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  • 1. IOSR Journal of Business and Management (IOSR-JBM)e-ISSN: 2278-487X, p-ISSN: 2319-7668. Volume 9, Issue 6 (Mar. - Apr. 2013), PP 22-27www.iosrjournals.orgwww.iosrjournals.org 22 | PageForecast Ability of the Blume’s and Vasicek’s Technique:Evidence from BangladeshMokta Rani Sarker11(School of Business, University of Information Technology & Sciences, Bangladesh)Abstract: Estimation of forecasted beta is one of the most discussed issues both in finance literature andempirical research. This paper deals with the theoretical and empirical issues of forecasted beta estimation.Empirical study is focused on the forecast ability of different methods to estimate systematic risk and finallyhypothesis testing is done in order to find out is there any significance differences between these methods toestimate future betas on the context of Bangladesh during a specified time period. This study was carried onsingle stocks listed in the Dhaka Stock Exchange (DSE) instead of stock portfolio. It is concluded that thereexists no significance difference between Blume’s Technique and Vasicek’s Technique to estimate future betason the context of Bangladesh. And forecasted beta in Blume’s Technique and Vasicek’s Technique aresignificantly different from actual beta. The findings of this paper will be useful for policy makers, all kinds ofinvestors, corporations and other financial market- participants.Keywords- Beta, Portfolio, Blume’s Technique, Vasicek’s Technique, Dhaka Stock Exchange (DSE).I. IntroductionThe use of single index model calls for estimates of the beta of each stock that is a potential candidatefor inclusion in a portfolio. Estimates of future beta could be arrived at by estimating beta from past data andusing this historical beta as an estimate of the future beta. There is evidence that historical betas provide usefulinformation about future betas. Although the majority of the studies were carried out in developed countries,only a limited number of studied were conducted in developing countries. The study attempts to forecast betausing Blume‟s and Vasicek‟s Technique as well as their accuracy. And finally hypothesis testing is done inorder to find out is there any significance differences between these methods to estimate future betas on thecontext of Bangladesh during a specified time period.1.1 Problem StatementBeta is a valuable instrument in finance for different purposes such as for stock valuation or portfoliooptimal composition, where only future values are relevant, the forecast of systematic risk becomes a significantissue. Therefore, stationary characteristics of stock and portfolio betas turn to be a researchable question. Theproblem statement for this research is to observe any pattern on stock‟s systematic risk in order to increase itsforecast ability.1.2 Objectives of the StudyThe study has been conducted to forecast beta using Blume‟s Technique and Vasicek‟s Technique. Andthe study has been conducted on individual securities listed in Dhaka Stock Exchange (DSE). The objectives ofthis study are:a. Risk-return analysis of individual securities listed in DSE.b. Forecast beta using Blume‟s Technique and Vasicek‟s Technique.c. Comparing the forecasted beta with actual beta.d. Find out which technique performs well to forecast beta in DSE as well as Bangladesh Stock Market.e. Assist investors in portfolio selection process to make the right choice.1.3 Structure of the PaperThe text is divided into six parts: Part One, „Introduction‟, introduces the importance of forecastingbeta. Hence, background of the problem was given briefly in this part; followed by Problem Statement,Objectives of the Study of this research. Part Two, „Literature review‟, has been executed in three phases; itdiscusses, firstly, overview of Dhaka Stock Exchange; secondly, Systematic Risk; thirdly, Adjusted Beta. PartThree, „Methodology and Data‟, explains data source and methodology. Part Four, „Data Analysis andFindings‟, discusses the results of the study. As the result of the study determined by Analysis of Variance(ANOVA), the presenting of data in the findings part is considered easier to understand. Part Five,„Conclusion‟, concludes the research result as well as the limitation of the research. Part Six, „References‟,provide the lists of full bibliographical details and their journal titles.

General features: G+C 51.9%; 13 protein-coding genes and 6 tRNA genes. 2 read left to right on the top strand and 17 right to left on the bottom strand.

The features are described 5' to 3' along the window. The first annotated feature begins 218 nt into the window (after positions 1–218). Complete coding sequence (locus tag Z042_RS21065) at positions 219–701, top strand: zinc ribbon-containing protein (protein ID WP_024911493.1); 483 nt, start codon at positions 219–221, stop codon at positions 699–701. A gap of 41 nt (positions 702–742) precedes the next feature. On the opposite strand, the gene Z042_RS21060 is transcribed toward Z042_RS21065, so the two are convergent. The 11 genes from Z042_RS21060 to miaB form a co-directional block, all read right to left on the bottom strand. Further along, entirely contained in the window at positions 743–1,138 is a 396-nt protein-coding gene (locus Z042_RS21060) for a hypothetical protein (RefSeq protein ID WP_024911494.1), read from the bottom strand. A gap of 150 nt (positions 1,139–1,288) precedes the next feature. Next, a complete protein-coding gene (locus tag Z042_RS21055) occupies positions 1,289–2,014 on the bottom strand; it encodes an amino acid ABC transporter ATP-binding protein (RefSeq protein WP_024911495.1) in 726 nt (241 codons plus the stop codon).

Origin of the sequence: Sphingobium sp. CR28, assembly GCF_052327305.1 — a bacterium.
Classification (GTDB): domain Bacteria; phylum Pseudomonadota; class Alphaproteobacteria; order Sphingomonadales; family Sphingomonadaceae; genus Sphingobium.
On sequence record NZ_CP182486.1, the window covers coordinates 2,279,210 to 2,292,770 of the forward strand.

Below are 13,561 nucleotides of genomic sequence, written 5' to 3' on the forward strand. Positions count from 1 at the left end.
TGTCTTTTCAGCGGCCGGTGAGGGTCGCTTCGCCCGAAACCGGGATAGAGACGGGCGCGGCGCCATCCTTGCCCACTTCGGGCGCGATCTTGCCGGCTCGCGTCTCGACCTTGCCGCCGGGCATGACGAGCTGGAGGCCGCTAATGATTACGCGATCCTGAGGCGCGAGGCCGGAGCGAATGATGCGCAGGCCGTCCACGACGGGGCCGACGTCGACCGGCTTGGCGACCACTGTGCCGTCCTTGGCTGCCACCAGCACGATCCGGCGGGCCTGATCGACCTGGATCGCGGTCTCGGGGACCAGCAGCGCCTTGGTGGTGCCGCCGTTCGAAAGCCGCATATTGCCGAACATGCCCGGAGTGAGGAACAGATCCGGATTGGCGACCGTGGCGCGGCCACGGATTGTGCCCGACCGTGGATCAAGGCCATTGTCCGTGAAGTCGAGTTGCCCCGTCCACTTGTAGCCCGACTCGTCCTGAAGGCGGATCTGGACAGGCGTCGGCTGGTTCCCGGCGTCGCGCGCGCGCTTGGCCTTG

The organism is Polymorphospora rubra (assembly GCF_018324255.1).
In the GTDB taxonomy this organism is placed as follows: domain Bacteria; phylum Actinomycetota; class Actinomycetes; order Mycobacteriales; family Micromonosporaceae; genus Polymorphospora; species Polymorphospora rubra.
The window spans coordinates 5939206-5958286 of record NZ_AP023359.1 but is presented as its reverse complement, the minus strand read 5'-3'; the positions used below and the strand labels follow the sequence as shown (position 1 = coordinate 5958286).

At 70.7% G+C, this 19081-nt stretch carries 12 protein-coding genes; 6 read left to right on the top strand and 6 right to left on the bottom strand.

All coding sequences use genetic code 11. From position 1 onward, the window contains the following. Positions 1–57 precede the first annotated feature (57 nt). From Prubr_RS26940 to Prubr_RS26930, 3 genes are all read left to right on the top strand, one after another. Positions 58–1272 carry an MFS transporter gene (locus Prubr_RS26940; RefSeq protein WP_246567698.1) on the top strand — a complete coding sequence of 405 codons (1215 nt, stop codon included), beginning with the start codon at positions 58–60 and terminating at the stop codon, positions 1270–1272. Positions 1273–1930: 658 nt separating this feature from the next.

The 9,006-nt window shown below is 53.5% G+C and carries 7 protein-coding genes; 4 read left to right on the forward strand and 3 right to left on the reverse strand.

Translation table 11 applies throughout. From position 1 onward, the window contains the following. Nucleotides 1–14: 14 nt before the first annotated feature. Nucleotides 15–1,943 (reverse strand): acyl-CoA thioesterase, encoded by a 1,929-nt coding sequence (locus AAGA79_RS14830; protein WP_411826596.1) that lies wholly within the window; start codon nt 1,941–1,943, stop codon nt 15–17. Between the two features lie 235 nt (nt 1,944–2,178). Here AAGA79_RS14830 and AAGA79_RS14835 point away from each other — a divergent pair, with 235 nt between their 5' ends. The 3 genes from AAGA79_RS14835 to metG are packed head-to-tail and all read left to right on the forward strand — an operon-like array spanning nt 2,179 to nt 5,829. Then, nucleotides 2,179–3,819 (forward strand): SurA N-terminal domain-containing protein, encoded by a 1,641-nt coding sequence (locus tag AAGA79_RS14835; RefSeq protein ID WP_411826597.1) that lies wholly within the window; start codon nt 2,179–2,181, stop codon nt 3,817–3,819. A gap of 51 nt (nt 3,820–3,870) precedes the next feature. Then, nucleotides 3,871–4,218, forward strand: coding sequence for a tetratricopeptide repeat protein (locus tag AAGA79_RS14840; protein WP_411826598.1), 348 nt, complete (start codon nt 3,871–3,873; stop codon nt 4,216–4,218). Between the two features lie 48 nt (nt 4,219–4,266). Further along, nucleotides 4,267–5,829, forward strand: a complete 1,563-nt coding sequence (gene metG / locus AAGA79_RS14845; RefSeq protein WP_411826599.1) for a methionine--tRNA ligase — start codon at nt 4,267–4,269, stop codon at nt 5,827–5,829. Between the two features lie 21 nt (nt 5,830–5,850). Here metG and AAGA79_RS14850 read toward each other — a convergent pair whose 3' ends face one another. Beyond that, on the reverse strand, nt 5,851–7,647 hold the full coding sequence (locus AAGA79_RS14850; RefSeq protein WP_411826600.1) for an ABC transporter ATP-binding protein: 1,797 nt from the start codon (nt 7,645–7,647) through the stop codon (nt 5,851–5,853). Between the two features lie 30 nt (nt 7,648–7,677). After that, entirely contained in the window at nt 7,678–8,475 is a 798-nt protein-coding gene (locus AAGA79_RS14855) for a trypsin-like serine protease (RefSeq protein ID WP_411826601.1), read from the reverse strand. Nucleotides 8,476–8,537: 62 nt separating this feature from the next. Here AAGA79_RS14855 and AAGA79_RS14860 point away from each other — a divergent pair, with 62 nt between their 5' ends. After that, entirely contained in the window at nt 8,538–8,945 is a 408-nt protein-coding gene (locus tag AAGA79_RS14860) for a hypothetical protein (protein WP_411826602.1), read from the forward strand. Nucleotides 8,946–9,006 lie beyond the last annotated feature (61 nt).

• 2. Forecast Ability of the Blume’s and Vasicek’s Technique: Evidence from Bangladeshwww.iosrjournals.org 23 | PageII. Literature Review2.1 Overview of Dhaka Stock Exchange (DSE)235 companies traded on DSE until June 2012. In 2010-2011, the volume of trade of listed securitiesincreased by manifold at the Dhaka Stock Exchange. In 2010-2011, a total of 1969 crore and 52 lakh securitieswere traded on the Dhaka Stock Exchange, the value of which stands at Tk. 3 lakh 25 thousand 915 crore. Onthe other hand, 1012 crore and 84 lakh securities were traded in 2009-10, the value of which was Tk. 256,349crore. The number of trading days was 240 days in 2010-2011, which was 244 days in 2009-2010. The averagenumber of securities traded was 8.20 crore in 2010-2011 and average transaction was Tk. 1357 crore 98 lakh.On the other hand, 4.15 crore securities were traded in 2009-2010 and average transaction was Tk. 1050 croreand 61 lakh. DSE‟s all-share price index was 5160.05 points at the year ended on June 30, 2010 which lost66.86 points and stood at 5093.19 points on June 30, 2011. The DSE‟s all-share price index stood highest7383.94 points on December 5, 2010. Nine new companies were listed at the DSE during 2010-11 raising thenumber of listed companies to 232.In addition, The DSE‟s market capitalization to GDP ratio was 41.10 percent at the year ended on June30, 2011. Collecting tax at source on share transaction from its member companies, the Dhaka Stock Exchangedeposited Tk. 325.91 crore in fiscal year 2010-2011 and Tk. 128.17 crore in fiscal year 2009-2010, to thegovernment exchequer.2.2 Systematic RiskThe measurement and determination of risk have received considerable attention in recent years. Onemeasure of risk is systematic risk, defined as the risk inherent to the entire market or entire market segment. It isalso known as "un-diversifiable risk" or "market risk." Interest rates, recession and wars all represent sources ofsystematic risk because they affect the entire market and cannot be avoided through diversification. Whereasthis type of risk affects a broad range of securities, unsystematic risk affects a very specific group of securitiesor an individual security. Systematic risk can be mitigated only by being hedged. Even a portfolio of well-diversified assets cannot escape all risk. Systematic risk is also defined in terms of the covariance of a securitysreturn with the return from the market portfolio. The relationship is often standardized by dividing thecovariance by the variance of return from the market portfolio. Hereafter, this measure of standardizedsystematic risk shall be referred to as beta.2.2 Adjusted BetaTo correct the tendency towards one, two main models were suggested in the literature: Blume‟s Modeland Vasicek‟s Model. Which model is preferable, if any, in forecasting betas? Murray (1995), Hawawini,Michel and Corhay (1985), Luoma, Martikainen and Perttunen(1996) presented the evidence that adjusted betastend to outperform unadjusted betas. [3]Gooding and O‟Malley (1977) who developed an empirical test on both adjusted and unadjusted betasrejected beta stationary. They found that well-diversified portfolios of extreme betas are significantly non-stationary. Therefore they concluded that in order to improve performance on beta forecasts; adjustments shouldbe made not only to take into consideration the regression tendencies but the market trends too. [4]According to Blume (1971 and 1975), the systematic risk of stock portfolio tends to show relativelystable characteristics. However, he observed a tendency of betas to converge towards the mean of all betas (1.0).He corrected past betas by directly measuring this adjustment toward one and assuming that the adjustment inone period is a good estimate of the adjustment in the next. It modifies the average level of level of betas for thepopulation of stocks. [6]Vasicek (1973) has suggested the following scheme that incorporates these properties: If we let 1β equalthe average beta, across the sample of stocks, in the historical period, then the Vasicek procedure involvestaking a weighted average of 1β and the historic beta for security i. The weighting procedure adjustsobservations with large standard errors further toward the mean than it adjusts observations with small standarderrors. As Vasicek has shown, this is a Bayesian estimation technique. The estimate of the average future betawill tend to be lower than the average beta in the sample of stocks over which betas are estimated. [7]Klemkosky and Martin (1975) found that the Bayesian technique had a slight tendency to outperformthe Blume technique. However, the differences were small and the ordering of the techniques varied acrossdifferent periods of time. [8]Elton, Gruber and Urich (1978) found some time periods where, with statistical significance, the blumetechnique outperformed the vasicek technique on forecasting future betas. But the answer to which is the best,should be a result of the goal for which betas are being computed. [9]Emanuel (1980) concluded that for small portfolios their beta coefficients of one period were goodpredictors of the corresponding betas in the subsequent period. [10]